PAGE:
Looking back on the incident, he feels he made up for the missed response by telling the Lebanese Christian officer after the mock execution: “You’re a real w**ker.”

“I got my own back in a kind of quiet way, but with the torturing bit I don’t look back on that with anything other than kind of shame,” he says.

“I have seen enough of torture and of people who have been tortured – and indeed people who have done the torturing – to know that that is what you do feel. That is what is kind of forced into you: a sense of your helplessness and meaninglessness, that you are nothing and you have got no will of your own. All of these things come from it. I just wish I had been a bit more counter-aggressive instead of just meekly kind of responding.”

Simpson recalls being in Afghanistan under shell fire for several hours, describing the 'mounting fear that happens when you are being hunted down'

Our Friends in Beijing is Simpson’s fourth fictional book. He has penned another 12 non-fiction works that chart his long and storied career as a war correspondent, from covering the First Gulf War in 1991 to the US invasion of Afghanistan in 2001, when he famously disguised himself in a burka to enter the country before the attack. During the 2003 Gulf War, he was injured in a US “friendly fire” bombing that killed 18 people, including his translator.

Simpson finds writing fiction “very liberating” in a way that reporting as a journalist “can’t be and shouldn’t be.” Reporting, as he sees it, should not carry opinion or emotion. Simpson sees a clear line between reporting and opinion that is regularly blurred in modern media. In contrast, his fiction-writing is an opportunity to talk about the emotions around the themes and events he writes about, events that mirror his experiences during his half-century of work as a reporter.

“Fiction is a very convenient way of just being able to lift off the carapace of straightforward, decent reporting and express what you are thinking and what you feel. I don’t like the kind of reporting convention that says the reporter should tell you what they think about it. I wince a bit when I read that kind of reporting. I just don’t think that is the right place to do your emoting,” he says.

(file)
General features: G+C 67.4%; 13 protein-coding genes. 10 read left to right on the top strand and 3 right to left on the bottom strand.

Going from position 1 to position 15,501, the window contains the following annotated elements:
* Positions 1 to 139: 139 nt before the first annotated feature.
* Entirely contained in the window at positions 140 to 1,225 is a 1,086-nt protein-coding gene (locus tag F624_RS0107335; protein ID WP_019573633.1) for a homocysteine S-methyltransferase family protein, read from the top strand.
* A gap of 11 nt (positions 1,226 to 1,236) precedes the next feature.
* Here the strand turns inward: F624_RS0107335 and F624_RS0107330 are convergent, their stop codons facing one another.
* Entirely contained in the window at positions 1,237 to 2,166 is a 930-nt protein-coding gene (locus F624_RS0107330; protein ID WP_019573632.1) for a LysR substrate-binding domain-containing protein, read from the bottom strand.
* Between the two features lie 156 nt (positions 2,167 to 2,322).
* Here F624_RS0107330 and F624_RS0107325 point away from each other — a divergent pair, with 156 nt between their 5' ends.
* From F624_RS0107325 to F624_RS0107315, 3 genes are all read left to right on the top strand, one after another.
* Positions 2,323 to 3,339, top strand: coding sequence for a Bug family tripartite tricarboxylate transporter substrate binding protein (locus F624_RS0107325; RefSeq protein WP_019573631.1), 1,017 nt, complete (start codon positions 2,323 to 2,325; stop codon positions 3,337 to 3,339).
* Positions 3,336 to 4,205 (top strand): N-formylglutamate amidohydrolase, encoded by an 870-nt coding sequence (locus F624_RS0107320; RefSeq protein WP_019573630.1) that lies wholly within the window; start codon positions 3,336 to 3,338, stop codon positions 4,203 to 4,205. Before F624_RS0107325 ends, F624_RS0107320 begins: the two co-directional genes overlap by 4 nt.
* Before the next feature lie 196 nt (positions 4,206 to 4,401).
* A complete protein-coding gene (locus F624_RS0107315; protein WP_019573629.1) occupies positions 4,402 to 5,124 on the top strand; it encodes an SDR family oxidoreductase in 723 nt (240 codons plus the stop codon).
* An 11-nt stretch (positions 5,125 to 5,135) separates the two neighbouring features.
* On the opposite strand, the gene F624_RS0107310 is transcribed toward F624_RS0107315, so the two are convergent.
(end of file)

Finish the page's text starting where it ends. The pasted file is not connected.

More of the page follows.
John Simpson (L) and his wife Dee Kruger in 2012 in London. Photograph: Dave M Benett/WireImage
John Simpson (L) and his wife Dee Kruger in 2012 in London. Photograph: Dave M Benett/WireImage

Asked about the scariest moment of his reporting career, Simpson recalls being in Afghanistan under shell fire for several hours, describing the “mounting fear that happens when you are being hunted down”. He quotes George Orwell’s writing about the Spanish civil war in Homage to Catalonia and how the shells came closer and closer, seeming to know where he was.

“It is not the things that happen suddenly, without warning, that are bad. One instant you are talking to people, you are writing notes; the next instant everything has exploded around you, terrible things are happening,” he says.

One of the worst such moments still stands out for Simpson, 43 years on. He was reporting from Tehran during the Iranian Revolution in 1978, from the middle of a “very volatile” crowd. The protesters were pleasant at first but turned on Simpson and his camera crew when some shouted a criticism of a BBC Persian service report.

'There would be so many bits of us they wouldn’t be able to work out which bits belonged to who'

“They turned nasty, as crowds can do in an instant. They started pulling us to pieces. They started the process that would have finished with our being pulled to pieces. Our clothes were torn. We had great nail marks across our chests and face,” Simpson says.